berne," I cried, "how long will this confounded stuff last?"
"Heaven knows!" he answered. "Last time I took it I went to bed and slept it off. I tell you, I was frightened. It must have lasted some minutes, I think—it seemed like hours. But after a bit it slows down rather suddenly, I believe."
I was proud to observe that I did not feel frightened—I suppose because there were two of us. "Why shouldn't we go out?" I asked.
"They'll see us."
"Not they. Goodness, no! Why, we shall be going a thousand times faster than the quickest conjuring trick that was ever done. Come along! Which way shall we go? Window, or door?"
And out by the window we went.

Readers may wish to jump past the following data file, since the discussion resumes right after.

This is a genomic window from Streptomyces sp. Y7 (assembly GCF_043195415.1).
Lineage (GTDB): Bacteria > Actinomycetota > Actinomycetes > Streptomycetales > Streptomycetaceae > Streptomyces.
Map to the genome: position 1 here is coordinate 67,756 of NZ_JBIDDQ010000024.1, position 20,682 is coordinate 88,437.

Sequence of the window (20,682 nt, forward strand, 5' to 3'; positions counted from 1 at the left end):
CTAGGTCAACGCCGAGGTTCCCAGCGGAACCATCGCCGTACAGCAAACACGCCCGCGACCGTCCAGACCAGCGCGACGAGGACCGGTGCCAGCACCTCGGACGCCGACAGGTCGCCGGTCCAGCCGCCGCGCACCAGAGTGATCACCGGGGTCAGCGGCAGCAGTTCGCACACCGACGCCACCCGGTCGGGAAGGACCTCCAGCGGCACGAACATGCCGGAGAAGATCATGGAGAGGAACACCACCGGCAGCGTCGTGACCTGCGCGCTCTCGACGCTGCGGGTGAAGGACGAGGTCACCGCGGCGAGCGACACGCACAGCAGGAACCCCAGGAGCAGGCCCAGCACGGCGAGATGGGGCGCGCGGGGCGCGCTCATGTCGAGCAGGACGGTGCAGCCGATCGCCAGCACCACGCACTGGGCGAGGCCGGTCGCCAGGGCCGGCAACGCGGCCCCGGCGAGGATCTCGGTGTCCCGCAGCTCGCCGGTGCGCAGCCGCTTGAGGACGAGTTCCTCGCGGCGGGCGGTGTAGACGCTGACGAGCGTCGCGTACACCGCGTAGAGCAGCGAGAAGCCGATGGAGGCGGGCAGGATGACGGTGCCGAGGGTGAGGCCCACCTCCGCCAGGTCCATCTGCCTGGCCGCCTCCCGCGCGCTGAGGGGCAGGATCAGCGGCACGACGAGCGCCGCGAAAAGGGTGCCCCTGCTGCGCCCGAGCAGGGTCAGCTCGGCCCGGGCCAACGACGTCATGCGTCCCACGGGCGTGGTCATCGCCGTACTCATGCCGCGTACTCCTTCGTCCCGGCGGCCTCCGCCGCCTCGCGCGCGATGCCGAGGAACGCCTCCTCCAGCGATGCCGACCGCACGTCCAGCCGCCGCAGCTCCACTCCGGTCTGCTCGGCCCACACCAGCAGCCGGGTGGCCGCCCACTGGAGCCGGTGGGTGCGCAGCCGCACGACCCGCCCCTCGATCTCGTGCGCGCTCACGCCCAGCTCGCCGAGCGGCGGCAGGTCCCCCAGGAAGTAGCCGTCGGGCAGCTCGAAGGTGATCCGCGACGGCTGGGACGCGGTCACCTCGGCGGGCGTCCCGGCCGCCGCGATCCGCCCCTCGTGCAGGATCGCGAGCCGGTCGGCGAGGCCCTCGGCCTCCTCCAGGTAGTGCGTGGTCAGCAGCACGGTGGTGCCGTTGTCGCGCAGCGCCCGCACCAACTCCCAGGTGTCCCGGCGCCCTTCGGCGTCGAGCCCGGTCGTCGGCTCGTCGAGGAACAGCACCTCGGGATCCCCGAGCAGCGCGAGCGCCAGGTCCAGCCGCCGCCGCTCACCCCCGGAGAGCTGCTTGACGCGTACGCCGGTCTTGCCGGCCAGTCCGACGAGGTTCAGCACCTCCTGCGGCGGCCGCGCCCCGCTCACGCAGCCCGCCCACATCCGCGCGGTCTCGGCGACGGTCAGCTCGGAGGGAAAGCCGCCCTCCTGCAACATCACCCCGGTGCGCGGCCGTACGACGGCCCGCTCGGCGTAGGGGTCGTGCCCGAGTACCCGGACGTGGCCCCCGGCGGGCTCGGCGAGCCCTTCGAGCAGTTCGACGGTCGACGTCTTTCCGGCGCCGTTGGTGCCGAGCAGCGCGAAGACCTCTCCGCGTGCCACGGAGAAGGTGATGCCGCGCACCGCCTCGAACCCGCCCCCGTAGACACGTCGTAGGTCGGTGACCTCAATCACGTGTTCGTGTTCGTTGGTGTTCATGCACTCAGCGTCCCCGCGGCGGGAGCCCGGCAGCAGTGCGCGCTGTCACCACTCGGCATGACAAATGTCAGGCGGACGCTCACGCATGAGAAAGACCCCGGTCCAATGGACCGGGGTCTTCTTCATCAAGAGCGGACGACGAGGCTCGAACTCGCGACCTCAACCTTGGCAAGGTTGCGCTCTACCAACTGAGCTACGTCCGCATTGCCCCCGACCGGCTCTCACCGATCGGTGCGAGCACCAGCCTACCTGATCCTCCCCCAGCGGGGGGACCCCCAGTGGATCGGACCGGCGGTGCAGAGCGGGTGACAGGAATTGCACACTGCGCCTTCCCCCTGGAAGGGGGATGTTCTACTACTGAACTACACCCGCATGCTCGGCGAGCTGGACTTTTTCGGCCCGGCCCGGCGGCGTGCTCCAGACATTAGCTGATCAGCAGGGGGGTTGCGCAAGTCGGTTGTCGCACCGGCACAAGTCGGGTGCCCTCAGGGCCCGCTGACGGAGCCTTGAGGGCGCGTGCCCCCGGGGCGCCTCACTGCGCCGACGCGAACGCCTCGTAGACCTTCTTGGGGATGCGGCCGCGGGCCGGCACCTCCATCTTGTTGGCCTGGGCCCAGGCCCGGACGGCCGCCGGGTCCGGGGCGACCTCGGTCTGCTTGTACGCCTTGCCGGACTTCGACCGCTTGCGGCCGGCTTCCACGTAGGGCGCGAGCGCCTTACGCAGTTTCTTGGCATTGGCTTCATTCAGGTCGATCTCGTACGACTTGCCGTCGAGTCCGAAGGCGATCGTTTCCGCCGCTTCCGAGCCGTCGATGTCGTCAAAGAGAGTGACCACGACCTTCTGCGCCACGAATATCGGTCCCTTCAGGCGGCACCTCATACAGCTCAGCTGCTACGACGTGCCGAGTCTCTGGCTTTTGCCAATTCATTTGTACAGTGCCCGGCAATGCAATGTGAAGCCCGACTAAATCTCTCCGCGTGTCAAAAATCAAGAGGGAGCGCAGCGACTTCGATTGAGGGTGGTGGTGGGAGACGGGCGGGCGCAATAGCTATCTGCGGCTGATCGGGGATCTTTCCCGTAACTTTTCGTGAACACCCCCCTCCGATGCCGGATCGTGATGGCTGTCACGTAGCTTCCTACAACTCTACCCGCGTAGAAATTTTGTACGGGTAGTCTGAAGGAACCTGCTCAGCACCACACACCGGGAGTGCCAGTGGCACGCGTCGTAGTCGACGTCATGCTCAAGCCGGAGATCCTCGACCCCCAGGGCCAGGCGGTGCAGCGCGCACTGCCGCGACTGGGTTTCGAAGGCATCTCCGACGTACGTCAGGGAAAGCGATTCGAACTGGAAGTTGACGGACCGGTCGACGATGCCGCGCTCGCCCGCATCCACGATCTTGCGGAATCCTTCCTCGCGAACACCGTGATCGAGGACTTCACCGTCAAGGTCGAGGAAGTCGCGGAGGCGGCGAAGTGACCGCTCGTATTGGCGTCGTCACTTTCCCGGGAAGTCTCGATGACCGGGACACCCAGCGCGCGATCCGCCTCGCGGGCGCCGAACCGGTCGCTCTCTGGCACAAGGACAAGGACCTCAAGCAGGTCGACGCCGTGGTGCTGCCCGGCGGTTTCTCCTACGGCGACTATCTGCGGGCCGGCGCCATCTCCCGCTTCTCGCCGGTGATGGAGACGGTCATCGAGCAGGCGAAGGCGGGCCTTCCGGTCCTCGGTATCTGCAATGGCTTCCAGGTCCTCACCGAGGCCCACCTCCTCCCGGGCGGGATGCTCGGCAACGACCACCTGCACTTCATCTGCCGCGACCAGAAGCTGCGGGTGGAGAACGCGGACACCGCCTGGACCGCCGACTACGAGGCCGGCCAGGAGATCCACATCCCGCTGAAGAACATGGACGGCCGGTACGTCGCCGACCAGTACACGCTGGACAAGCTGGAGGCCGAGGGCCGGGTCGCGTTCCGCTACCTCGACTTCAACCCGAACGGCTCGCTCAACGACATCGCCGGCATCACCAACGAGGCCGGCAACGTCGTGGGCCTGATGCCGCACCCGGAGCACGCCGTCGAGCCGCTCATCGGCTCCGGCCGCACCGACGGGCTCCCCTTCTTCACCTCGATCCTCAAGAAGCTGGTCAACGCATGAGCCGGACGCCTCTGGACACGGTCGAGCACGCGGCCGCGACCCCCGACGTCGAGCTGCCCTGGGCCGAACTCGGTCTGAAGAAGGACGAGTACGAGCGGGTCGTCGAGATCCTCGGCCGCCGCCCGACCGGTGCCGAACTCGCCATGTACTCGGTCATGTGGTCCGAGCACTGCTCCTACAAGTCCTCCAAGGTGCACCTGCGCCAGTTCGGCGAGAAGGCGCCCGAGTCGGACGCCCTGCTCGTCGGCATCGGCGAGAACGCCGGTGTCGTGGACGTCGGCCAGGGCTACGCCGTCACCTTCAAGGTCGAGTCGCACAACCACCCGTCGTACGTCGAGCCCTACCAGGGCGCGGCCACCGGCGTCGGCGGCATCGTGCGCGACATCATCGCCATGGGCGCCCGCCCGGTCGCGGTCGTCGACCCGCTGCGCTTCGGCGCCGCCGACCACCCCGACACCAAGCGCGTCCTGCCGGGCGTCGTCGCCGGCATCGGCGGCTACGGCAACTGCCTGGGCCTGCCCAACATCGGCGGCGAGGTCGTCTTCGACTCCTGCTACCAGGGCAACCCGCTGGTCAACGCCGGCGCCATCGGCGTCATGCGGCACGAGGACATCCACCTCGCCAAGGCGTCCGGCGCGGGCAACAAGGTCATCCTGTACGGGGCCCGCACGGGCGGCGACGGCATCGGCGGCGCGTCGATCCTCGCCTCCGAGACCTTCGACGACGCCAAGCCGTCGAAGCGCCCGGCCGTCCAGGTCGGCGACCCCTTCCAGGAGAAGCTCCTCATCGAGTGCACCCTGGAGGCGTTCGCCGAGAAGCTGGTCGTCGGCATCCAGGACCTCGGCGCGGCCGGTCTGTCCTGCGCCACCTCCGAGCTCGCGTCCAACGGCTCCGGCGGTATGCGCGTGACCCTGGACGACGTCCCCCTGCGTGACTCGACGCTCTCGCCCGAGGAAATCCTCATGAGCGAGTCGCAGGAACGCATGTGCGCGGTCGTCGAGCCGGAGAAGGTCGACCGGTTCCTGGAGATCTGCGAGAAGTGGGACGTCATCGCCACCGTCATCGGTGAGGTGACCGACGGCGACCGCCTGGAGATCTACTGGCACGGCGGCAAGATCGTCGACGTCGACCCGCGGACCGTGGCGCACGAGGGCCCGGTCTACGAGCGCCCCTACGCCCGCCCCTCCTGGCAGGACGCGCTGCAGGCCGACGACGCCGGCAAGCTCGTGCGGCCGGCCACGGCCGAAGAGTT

Assuredly of all the strange experiences that I have ever had, or imagined, or read of other people having or imagining, that little raid I made with Gibberne on the Folkestone Leas, under the influence of the New Accelerator, was the strangest and maddest of all. We went out by his gate into the road, and there we made a minute examination of the statuesque passing traffic. The tops of the wheels and some of the legs of the horses of this char-à-banc, the end of the whip-lash and the lower jaw of the conductor—who was just beginning to yawn—were perceptibly in motion, but all the rest of the lumbering conveyance seemed still. And quite noiseless except for a faint rattling that came from one man's throat. And as parts of this frozen edifice there were a driver, you know, and a conductor, and eleven people! The effect as we walked about the thing began by being